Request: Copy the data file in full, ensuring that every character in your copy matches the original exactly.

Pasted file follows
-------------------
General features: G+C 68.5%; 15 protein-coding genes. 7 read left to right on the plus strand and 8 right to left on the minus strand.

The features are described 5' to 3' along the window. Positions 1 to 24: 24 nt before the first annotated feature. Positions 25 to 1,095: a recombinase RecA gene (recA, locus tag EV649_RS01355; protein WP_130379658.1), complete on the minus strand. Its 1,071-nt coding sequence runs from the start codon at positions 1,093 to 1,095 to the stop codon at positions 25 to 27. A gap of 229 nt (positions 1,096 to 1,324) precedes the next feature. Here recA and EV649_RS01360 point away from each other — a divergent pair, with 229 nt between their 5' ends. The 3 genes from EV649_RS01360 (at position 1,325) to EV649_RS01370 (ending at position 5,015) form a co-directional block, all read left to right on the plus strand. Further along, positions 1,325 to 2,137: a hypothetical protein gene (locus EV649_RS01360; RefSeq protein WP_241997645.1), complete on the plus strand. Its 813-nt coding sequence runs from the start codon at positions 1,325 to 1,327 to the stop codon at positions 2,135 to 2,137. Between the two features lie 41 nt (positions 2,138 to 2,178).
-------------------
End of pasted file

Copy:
General features: G+C 68.5%; 15 protein-coding genes. 7 read left to right on the plus strand and 8 right to left on the minus strand.

The features are described 5' to 3' along the window. Positions 1 to 24: 24 nt before the first annotated feature. Positions 25 to 1,095: a recombinase RecA gene (recA, locus tag EV649_RS01355; protein WP_130379658.1), complete on the minus strand. Its 1,071-nt coding sequence runs from the start codon at positions 1,093 to 1,095 to the stop codon at positions 25 to 27. A gap of 229 nt (positions 1,096 to 1,324) precedes the next feature. Here recA and EV649_RS01360 point away from each other — a divergent pair, with 229 nt between their 5' ends. The 3 genes from EV649_RS01360 (at position 1,325) to EV649_RS01370 (ending at position 5,015) form a co-directional block, all read left to right on the plus strand. Further along, positions 1,325 to 2,137: a hypothetical protein gene (locus EV649_RS01360; RefSeq protein WP_241997645.1), complete on the plus strand. Its 813-nt coding sequence runs from the start codon at positions 1,325 to 1,327 to the stop codon at positions 2,135 to 2,137. Between the two features lie 41 nt (positions 2,138 to 2,178).